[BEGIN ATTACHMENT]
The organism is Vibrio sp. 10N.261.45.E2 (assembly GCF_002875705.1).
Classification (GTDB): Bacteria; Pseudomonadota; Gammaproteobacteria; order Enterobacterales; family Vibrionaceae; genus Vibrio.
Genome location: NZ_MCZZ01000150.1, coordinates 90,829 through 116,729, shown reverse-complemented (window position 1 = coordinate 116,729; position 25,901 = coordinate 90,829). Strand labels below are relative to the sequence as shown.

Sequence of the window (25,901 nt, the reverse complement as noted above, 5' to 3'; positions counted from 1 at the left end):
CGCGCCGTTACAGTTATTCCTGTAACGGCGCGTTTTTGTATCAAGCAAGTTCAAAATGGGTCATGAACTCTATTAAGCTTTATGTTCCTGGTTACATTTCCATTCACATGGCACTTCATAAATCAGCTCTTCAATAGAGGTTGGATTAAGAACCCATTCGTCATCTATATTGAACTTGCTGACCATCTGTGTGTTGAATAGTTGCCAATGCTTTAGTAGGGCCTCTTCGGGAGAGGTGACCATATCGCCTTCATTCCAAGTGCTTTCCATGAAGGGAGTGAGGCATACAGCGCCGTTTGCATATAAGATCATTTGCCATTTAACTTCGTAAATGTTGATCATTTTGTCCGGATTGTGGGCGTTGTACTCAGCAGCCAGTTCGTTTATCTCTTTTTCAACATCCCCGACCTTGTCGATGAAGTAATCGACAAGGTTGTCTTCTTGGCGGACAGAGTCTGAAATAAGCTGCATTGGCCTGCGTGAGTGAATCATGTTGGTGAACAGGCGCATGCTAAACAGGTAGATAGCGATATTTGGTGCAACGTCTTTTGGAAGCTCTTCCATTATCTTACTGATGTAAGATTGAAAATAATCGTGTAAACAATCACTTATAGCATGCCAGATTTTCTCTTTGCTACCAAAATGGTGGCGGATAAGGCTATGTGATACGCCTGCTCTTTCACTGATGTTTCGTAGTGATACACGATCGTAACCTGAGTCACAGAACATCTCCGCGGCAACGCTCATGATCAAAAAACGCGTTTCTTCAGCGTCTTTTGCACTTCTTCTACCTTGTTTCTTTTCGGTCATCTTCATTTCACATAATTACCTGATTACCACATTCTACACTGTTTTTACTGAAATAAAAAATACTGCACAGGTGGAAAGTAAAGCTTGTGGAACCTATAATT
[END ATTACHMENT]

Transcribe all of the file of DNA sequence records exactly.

The organism is Vibrio sp. 10N.261.45.E2 (assembly GCF_002875705.1).
Classification (GTDB): Bacteria; Pseudomonadota; Gammaproteobacteria; order Enterobacterales; family Vibrionaceae; genus Vibrio.
Genome location: NZ_MCZZ01000150.1, coordinates 90,829 through 116,729, shown reverse-complemented (window position 1 = coordinate 116,729; position 25,901 = coordinate 90,829). Strand labels below are relative to the sequence as shown.

Sequence of the window (25,901 nt, the reverse complement as noted above, 5' to 3'; positions counted from 1 at the left end):
CGCGCCGTTACAGTTATTCCTGTAACGGCGCGTTTTTGTATCAAGCAAGTTCAAAATGGGTCATGAACTCTATTAAGCTTTATGTTCCTGGTTACATTTCCATTCACATGGCACTTCATAAATCAGCTCTTCAATAGAGGTTGGATTAAGAACCCATTCGTCATCTATATTGAACTTGCTGACCATCTGTGTGTTGAATAGTTGCCAATGCTTTAGTAGGGCCTCTTCGGGAGAGGTGACCATATCGCCTTCATTCCAAGTGCTTTCCATGAAGGGAGTGAGGCATACAGCGCCGTTTGCATATAAGATCATTTGCCATTTAACTTCGTAAATGTTGATCATTTTGTCCGGATTGTGGGCGTTGTACTCAGCAGCCAGTTCGTTTATCTCTTTTTCAACATCCCCGACCTTGTCGATGAAGTAATCGACAAGGTTGTCTTCTTGGCGGACAGAGTCTGAAATAAGCTGCATTGGCCTGCGTGAGTGAATCATGTTGGTGAACAGGCGCATGCTAAACAGGTAGATAGCGATATTTGGTGCAACGTCTTTTGGAAGCTCTTCCATTATCTTACTGATGTAAGATTGAAAATAATCGTGTAAACAATCACTTATAGCATGCCAGATTTTCTCTTTGCTACCAAAATGGTGGCGGATAAGGCTATGTGATACGCCTGCTCTTTCACTGATGTTTCGTAGTGATACACGATCGTAACCTGAGTCACAGAACATCTCCGCGGCAACGCTCATGATCAAAAAACGCGTTTCTTCAGCGTCTTTTGCACTTCTTCTACCTTGTTTCTTTTCGGTCATCTTCATTTCACATAATTACCTGATTACCACATTCTACACTGTTTTTACTGAAATAAAAAATACTGCACAGGTGGAAAGTAAAGCTTGTGGAACCTATAATT